- In 1995 the school applied for and received Commonwealth funding to allow for the development of stage 1 and stage 2 to go ahead. The amount of government funding was $330,000.
- In February 1996, the school’s authority made the decision to purchase an adjoining property in which the school was given first offer for the sum of $250,000. The purchase of this property allowed for the relocation of some of the students whilst the refurbishment and re-building took place.
- In November 1997, the school community saw the commencement of the building project and this also marked the school’s new ownership.
- Then in June 1998, the official opening of the newly refurbished buildings and new 1st storey building was held. The total amount of the project was in excess of $700,000, and the school contribution was in excess of 370,000.
- In 1999, the governing body once again put forward a submission for increased funding level. This was a long process, however in December 1999; the School was informed by the Minister of Education – Dr Kemp (at the time), of the school’s success at being placed in a higher funding category. This increased funding level has allowed the school to consolidate its capital and look to the future.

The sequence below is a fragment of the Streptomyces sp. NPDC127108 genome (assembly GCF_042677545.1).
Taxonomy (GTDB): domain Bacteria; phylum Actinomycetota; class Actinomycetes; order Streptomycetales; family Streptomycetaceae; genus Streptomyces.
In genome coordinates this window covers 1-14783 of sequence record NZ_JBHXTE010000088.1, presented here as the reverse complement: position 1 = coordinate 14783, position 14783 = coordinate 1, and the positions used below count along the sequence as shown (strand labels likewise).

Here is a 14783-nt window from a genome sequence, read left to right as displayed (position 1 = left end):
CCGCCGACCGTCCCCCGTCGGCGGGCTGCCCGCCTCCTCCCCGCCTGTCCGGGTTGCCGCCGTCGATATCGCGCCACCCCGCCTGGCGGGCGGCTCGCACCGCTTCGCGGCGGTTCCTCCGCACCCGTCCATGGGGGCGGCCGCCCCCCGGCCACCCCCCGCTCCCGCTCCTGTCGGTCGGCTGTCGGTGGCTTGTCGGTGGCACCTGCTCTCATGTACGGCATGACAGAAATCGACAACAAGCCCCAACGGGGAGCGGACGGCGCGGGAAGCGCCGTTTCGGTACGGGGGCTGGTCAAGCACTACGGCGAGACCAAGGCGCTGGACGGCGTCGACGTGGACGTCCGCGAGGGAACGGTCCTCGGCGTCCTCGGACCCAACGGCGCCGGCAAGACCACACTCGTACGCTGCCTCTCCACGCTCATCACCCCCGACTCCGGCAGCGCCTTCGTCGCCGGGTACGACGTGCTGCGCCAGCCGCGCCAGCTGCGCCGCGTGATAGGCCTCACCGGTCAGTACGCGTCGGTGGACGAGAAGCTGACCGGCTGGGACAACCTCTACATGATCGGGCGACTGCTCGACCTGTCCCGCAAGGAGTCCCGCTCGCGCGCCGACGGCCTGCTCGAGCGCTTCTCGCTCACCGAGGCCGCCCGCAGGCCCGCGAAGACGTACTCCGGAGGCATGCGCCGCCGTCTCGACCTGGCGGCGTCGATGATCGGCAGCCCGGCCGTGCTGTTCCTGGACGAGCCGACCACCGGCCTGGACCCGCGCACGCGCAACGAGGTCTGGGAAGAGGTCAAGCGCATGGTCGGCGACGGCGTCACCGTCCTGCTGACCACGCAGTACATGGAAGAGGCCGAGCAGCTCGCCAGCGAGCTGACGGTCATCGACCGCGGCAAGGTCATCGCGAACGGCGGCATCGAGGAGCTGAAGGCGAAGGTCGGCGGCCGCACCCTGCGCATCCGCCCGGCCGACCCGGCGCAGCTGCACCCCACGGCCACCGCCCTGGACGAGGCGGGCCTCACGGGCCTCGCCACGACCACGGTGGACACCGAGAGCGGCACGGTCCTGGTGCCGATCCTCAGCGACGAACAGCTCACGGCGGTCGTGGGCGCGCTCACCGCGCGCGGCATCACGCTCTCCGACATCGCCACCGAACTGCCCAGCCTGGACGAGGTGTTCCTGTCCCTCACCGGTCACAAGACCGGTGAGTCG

History 2000 – Present
This school continued to prosper, as many Muslim parents sought places for their children in an Islamic environment. To keep up with the demand, the school’s governing body (in 1999), purchased a portable classroom to enable the school to continue to cater for community needs. In February 2000, a new purpose-built portable building was leased and set up on the grounds of the school.
By 2008 the school had purchased two additional properties adjoining the original site and now had well-resourced classrooms for K-6, a larger library, computer room, staff room and admin block. In March 2008 after 21 years of loyal service (18 years as Principal) Mrs Madenia Abdurahman retired as school Principal and was replaced by Mr Osman Karolia.
Under the leadership of Mr Osman Karolia, the school introduced regular zone sport and in-school sporting programs, interfaith activities with Jewish and Catholic schools and the introduction of interactive whiteboards in all classrooms. With the assistance of the Government’s BER program, the school was able to build four very spacious classrooms and a multi-purpose hall. The addition meant that all portables were removed, and the playground area was expanded.